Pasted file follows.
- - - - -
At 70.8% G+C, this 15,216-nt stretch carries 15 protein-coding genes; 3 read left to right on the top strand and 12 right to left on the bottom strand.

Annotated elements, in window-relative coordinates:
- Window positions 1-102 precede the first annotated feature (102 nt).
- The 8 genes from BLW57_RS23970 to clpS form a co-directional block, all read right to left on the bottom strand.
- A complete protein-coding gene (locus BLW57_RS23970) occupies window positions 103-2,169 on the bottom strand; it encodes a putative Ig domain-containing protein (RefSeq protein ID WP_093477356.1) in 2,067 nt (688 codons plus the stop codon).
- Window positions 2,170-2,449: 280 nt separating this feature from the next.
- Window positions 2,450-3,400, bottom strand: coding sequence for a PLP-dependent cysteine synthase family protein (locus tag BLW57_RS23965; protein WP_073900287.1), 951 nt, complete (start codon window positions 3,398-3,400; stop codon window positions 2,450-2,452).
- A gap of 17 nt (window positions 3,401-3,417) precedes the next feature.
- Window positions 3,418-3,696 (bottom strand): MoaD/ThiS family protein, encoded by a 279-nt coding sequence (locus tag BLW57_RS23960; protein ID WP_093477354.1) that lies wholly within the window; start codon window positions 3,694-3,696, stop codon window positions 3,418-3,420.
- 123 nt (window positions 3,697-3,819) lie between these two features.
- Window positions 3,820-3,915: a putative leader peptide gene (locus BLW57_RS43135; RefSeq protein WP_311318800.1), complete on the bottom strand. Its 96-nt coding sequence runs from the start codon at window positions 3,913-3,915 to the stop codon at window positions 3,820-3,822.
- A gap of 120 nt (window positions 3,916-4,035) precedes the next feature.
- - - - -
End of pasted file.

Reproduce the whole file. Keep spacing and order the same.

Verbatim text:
At 70.8% G+C, this 15,216-nt stretch carries 15 protein-coding genes; 3 read left to right on the top strand and 12 right to left on the bottom strand.

Annotated elements, in window-relative coordinates:
- Window positions 1-102 precede the first annotated feature (102 nt).
- The 8 genes from BLW57_RS23970 to clpS form a co-directional block, all read right to left on the bottom strand.
- A complete protein-coding gene (locus BLW57_RS23970) occupies window positions 103-2,169 on the bottom strand; it encodes a putative Ig domain-containing protein (RefSeq protein ID WP_093477356.1) in 2,067 nt (688 codons plus the stop codon).
- Window positions 2,170-2,449: 280 nt separating this feature from the next.
- Window positions 2,450-3,400, bottom strand: coding sequence for a PLP-dependent cysteine synthase family protein (locus tag BLW57_RS23965; protein WP_073900287.1), 951 nt, complete (start codon window positions 3,398-3,400; stop codon window positions 2,450-2,452).
- A gap of 17 nt (window positions 3,401-3,417) precedes the next feature.
- Window positions 3,418-3,696 (bottom strand): MoaD/ThiS family protein, encoded by a 279-nt coding sequence (locus tag BLW57_RS23960; protein ID WP_093477354.1) that lies wholly within the window; start codon window positions 3,694-3,696, stop codon window positions 3,418-3,420.
- 123 nt (window positions 3,697-3,819) lie between these two features.
- Window positions 3,820-3,915: a putative leader peptide gene (locus BLW57_RS43135; RefSeq protein WP_311318800.1), complete on the bottom strand. Its 96-nt coding sequence runs from the start codon at window positions 3,913-3,915 to the stop codon at window positions 3,820-3,822.
- A gap of 120 nt (window positions 3,916-4,035) precedes the next feature.